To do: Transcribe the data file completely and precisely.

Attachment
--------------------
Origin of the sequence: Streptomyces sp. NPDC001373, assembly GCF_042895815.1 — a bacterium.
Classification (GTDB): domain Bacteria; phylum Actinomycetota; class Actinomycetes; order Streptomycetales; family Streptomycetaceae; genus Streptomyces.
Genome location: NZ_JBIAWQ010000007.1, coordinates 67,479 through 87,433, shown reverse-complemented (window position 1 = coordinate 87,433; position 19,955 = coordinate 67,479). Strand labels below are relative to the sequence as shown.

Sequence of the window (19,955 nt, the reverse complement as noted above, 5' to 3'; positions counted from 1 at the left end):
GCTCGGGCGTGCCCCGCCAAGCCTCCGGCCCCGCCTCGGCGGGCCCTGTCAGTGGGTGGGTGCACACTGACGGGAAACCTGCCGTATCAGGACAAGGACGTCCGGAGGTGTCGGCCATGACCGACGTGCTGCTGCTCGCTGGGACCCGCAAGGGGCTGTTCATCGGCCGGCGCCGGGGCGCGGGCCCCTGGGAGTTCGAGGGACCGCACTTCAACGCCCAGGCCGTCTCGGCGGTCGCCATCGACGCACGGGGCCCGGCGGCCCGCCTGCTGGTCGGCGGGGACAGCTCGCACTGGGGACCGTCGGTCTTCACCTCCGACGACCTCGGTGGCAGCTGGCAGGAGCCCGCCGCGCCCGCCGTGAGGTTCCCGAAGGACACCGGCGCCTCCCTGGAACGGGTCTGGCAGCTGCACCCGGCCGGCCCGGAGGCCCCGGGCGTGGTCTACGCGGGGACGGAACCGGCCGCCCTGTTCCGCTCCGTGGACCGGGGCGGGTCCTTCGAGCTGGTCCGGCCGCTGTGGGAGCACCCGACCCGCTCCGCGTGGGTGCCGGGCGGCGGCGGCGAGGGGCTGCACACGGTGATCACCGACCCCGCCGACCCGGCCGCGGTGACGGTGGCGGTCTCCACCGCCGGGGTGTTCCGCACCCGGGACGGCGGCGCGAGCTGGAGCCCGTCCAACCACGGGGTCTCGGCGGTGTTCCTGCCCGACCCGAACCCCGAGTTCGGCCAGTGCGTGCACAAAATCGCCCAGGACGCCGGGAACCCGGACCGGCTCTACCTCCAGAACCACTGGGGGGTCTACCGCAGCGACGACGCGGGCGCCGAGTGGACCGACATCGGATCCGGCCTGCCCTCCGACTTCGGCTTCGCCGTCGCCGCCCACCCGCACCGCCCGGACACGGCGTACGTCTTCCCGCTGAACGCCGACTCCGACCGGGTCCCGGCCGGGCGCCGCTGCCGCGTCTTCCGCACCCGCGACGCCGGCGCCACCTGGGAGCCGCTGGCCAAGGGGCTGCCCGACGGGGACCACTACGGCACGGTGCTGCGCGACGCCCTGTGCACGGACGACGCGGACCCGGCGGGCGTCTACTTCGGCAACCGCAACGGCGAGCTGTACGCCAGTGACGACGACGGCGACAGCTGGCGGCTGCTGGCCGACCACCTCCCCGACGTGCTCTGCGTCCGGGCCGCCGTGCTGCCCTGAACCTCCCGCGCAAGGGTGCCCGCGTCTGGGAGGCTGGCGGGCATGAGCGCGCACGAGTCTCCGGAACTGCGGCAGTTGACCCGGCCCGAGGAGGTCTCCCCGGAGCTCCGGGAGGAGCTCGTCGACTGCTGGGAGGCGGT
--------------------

Origin of the sequence: Streptomyces sp. NPDC001373, assembly GCF_042895815.1 — a bacterium.
Classification (GTDB): domain Bacteria; phylum Actinomycetota; class Actinomycetes; order Streptomycetales; family Streptomycetaceae; genus Streptomyces.
Genome location: NZ_JBIAWQ010000007.1, coordinates 67,479 through 87,433, shown reverse-complemented (window position 1 = coordinate 87,433; position 19,955 = coordinate 67,479). Strand labels below are relative to the sequence as shown.

Sequence of the window (19,955 nt, the reverse complement as noted above, 5' to 3'; positions counted from 1 at the left end):
GCTCGGGCGTGCCCCGCCAAGCCTCCGGCCCCGCCTCGGCGGGCCCTGTCAGTGGGTGGGTGCACACTGACGGGAAACCTGCCGTATCAGGACAAGGACGTCCGGAGGTGTCGGCCATGACCGACGTGCTGCTGCTCGCTGGGACCCGCAAGGGGCTGTTCATCGGCCGGCGCCGGGGCGCGGGCCCCTGGGAGTTCGAGGGACCGCACTTCAACGCCCAGGCCGTCTCGGCGGTCGCCATCGACGCACGGGGCCCGGCGGCCCGCCTGCTGGTCGGCGGGGACAGCTCGCACTGGGGACCGTCGGTCTTCACCTCCGACGACCTCGGTGGCAGCTGGCAGGAGCCCGCCGCGCCCGCCGTGAGGTTCCCGAAGGACACCGGCGCCTCCCTGGAACGGGTCTGGCAGCTGCACCCGGCCGGCCCGGAGGCCCCGGGCGTGGTCTACGCGGGGACGGAACCGGCCGCCCTGTTCCGCTCCGTGGACCGGGGCGGGTCCTTCGAGCTGGTCCGGCCGCTGTGGGAGCACCCGACCCGCTCCGCGTGGGTGCCGGGCGGCGGCGGCGAGGGGCTGCACACGGTGATCACCGACCCCGCCGACCCGGCCGCGGTGACGGTGGCGGTCTCCACCGCCGGGGTGTTCCGCACCCGGGACGGCGGCGCGAGCTGGAGCCCGTCCAACCACGGGGTCTCGGCGGTGTTCCTGCCCGACCCGAACCCCGAGTTCGGCCAGTGCGTGCACAAAATCGCCCAGGACGCCGGGAACCCGGACCGGCTCTACCTCCAGAACCACTGGGGGGTCTACCGCAGCGACGACGCGGGCGCCGAGTGGACCGACATCGGATCCGGCCTGCCCTCCGACTTCGGCTTCGCCGTCGCCGCCCACCCGCACCGCCCGGACACGGCGTACGTCTTCCCGCTGAACGCCGACTCCGACCGGGTCCCGGCCGGGCGCCGCTGCCGCGTCTTCCGCACCCGCGACGCCGGCGCCACCTGGGAGCCGCTGGCCAAGGGGCTGCCCGACGGGGACCACTACGGCACGGTGCTGCGCGACGCCCTGTGCACGGACGACGCGGACCCGGCGGGCGTCTACTTCGGCAACCGCAACGGCGAGCTGTACGCCAGTGACGACGACGGCGACAGCTGGCGGCTGCTGGCCGACCACCTCCCCGACGTGCTCTGCGTCCGGGCCGCCGTGCTGCCCTGAACCTCCCGCGCAAGGGTGCCCGCGTCTGGGAGGCTGGCGGGCATGAGCGCGCACGAGTCTCCGGAACTGCGGCAGTTGACCCGGCCCGAGGAGGTCTCCCCGGAGCTCCGGGAGGAGCTCGTCGACTGCTGGGAGGCGGT